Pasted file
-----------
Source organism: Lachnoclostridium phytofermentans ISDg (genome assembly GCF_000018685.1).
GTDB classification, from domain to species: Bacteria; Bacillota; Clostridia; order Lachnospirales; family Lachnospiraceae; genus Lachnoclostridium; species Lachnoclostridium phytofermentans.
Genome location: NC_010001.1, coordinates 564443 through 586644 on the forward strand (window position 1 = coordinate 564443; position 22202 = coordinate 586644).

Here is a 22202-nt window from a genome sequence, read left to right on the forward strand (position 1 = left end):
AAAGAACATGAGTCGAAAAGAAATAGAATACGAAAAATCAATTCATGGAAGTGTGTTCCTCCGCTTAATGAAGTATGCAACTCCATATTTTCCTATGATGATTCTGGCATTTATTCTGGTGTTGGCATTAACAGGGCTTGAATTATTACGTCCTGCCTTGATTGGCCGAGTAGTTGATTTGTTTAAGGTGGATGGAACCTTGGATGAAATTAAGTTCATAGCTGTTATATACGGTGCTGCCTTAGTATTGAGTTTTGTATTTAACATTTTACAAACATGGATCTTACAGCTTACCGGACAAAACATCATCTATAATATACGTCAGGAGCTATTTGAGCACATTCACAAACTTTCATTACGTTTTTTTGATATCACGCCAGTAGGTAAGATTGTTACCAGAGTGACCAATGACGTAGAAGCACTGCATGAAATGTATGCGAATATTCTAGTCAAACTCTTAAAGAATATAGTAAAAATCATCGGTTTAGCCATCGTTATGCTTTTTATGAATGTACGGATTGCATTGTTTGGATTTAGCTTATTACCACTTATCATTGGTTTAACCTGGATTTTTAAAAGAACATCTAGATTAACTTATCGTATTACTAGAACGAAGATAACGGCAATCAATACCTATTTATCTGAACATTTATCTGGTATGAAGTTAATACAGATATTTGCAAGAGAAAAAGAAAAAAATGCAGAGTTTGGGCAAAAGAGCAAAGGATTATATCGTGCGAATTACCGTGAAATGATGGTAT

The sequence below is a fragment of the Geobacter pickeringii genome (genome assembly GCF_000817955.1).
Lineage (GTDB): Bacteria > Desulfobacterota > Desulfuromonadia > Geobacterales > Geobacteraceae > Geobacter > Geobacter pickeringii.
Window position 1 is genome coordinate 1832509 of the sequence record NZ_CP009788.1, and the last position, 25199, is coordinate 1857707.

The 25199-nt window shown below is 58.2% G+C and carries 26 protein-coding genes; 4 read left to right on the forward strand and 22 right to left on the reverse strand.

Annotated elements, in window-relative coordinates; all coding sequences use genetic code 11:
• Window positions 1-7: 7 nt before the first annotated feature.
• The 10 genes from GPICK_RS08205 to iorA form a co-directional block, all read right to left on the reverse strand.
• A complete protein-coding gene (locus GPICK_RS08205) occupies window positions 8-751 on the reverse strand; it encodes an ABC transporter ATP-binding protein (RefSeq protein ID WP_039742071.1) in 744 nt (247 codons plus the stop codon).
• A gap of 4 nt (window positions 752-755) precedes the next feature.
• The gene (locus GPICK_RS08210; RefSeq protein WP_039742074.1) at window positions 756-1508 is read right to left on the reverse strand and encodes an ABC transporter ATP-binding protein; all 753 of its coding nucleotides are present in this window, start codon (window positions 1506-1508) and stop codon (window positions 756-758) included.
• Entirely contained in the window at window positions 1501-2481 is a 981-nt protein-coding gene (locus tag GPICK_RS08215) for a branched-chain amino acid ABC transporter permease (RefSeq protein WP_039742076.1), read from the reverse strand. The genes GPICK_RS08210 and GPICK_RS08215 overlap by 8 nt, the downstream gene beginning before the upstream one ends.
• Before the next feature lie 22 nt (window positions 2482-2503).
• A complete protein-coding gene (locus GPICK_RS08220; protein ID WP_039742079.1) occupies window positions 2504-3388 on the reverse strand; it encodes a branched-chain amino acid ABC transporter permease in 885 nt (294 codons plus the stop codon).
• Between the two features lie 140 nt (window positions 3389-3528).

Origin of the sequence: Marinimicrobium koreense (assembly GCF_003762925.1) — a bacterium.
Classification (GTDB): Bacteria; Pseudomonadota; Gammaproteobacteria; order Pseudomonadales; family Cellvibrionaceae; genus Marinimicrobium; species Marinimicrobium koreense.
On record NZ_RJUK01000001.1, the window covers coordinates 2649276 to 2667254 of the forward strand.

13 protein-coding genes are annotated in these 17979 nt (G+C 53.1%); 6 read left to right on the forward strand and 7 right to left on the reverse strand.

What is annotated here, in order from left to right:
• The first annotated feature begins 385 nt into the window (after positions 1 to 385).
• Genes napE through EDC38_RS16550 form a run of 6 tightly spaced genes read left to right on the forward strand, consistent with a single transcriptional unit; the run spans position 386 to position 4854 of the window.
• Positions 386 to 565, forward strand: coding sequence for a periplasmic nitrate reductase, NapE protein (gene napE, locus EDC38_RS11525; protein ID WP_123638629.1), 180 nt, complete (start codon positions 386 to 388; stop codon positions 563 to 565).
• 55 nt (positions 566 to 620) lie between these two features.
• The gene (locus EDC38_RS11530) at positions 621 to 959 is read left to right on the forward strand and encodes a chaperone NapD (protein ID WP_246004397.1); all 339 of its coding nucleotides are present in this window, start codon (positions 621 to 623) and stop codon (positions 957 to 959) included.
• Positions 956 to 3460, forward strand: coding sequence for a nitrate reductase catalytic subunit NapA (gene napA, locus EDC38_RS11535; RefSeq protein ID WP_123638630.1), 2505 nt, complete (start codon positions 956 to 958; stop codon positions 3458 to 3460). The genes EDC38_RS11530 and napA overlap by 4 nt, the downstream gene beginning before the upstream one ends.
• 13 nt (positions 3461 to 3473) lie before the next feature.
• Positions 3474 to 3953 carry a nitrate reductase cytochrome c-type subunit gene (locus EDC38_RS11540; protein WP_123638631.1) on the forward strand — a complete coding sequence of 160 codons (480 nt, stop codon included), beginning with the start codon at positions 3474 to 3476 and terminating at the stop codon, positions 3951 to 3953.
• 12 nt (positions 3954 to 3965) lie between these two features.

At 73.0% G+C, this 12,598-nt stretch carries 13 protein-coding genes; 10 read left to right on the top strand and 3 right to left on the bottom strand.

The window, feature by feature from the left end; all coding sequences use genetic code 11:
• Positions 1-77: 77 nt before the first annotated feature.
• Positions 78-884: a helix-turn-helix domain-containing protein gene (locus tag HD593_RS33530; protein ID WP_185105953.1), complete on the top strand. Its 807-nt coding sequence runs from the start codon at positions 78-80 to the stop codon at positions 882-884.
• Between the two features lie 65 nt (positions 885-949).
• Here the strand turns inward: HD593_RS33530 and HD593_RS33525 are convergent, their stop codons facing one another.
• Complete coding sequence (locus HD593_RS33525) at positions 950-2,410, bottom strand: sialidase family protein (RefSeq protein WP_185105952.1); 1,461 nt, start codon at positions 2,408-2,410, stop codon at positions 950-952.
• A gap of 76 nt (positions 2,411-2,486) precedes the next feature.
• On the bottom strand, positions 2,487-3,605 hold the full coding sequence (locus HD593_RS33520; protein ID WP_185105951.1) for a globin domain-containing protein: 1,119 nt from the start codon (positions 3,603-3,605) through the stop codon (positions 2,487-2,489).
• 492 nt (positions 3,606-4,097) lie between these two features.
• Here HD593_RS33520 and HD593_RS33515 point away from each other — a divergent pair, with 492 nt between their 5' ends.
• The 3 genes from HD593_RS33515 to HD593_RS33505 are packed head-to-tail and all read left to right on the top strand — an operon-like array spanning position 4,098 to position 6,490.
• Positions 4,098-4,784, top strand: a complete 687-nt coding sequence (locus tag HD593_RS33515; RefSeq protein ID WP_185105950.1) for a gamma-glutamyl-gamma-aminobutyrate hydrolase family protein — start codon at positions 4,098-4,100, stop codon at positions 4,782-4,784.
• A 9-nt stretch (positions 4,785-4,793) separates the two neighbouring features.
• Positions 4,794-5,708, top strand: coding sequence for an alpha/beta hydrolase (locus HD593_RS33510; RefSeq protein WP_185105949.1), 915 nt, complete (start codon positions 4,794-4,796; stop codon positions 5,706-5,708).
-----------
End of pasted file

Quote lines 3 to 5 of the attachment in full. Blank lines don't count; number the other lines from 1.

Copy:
Genome location: NC_010001.1, coordinates 564443 through 586644 on the forward strand (window position 1 = coordinate 564443; position 22202 = coordinate 586644).

Here is a 22202-nt window from a genome sequence, read left to right on the forward strand (position 1 = left end):
AAAGAACATGAGTCGAAAAGAAATAGAATACGAAAAATCAATTCATGGAAGTGTGTTCCTCCGCTTAATGAAGTATGCAACTCCATATTTTCCTATGATGATTCTGGCATTTATTCTGGTGTTGGCATTAACAGGGCTTGAATTATTACGTCCTGCCTTGATTGGCCGAGTAGTTGATTTGTTTAAGGTGGATGGAACCTTGGATGAAATTAAGTTCATAGCTGTTATATACGGTGCTGCCTTAGTATTGAGTTTTGTATTTAACATTTTACAAACATGGATCTTACAGCTTACCGGACAAAACATCATCTATAATATACGTCAGGAGCTATTTGAGCACATTCACAAACTTTCATTACGTTTTTTTGATATCACGCCAGTAGGTAAGATTGTTACCAGAGTGACCAATGACGTAGAAGCACTGCATGAAATGTATGCGAATATTCTAGTCAAACTCTTAAAGAATATAGTAAAAATCATCGGTTTAGCCATCGTTATGCTTTTTATGAATGTACGGATTGCATTGTTTGGATTTAGCTTATTACCACTTATCATTGGTTTAACCTGGATTTTTAAAAGAACATCTAGATTAACTTATCGTATTACTAGAACGAAGATAACGGCAATCAATACCTATTTATCTGAACATTTATCTGGTATGAAGTTAATACAGATATTTGCAAGAGAAAAAGAAAAAAATGCAGAGTTTGGGCAAAAGAGCAAAGGATTATATCGTGCGAATTACCGTGAAATGATGGTAT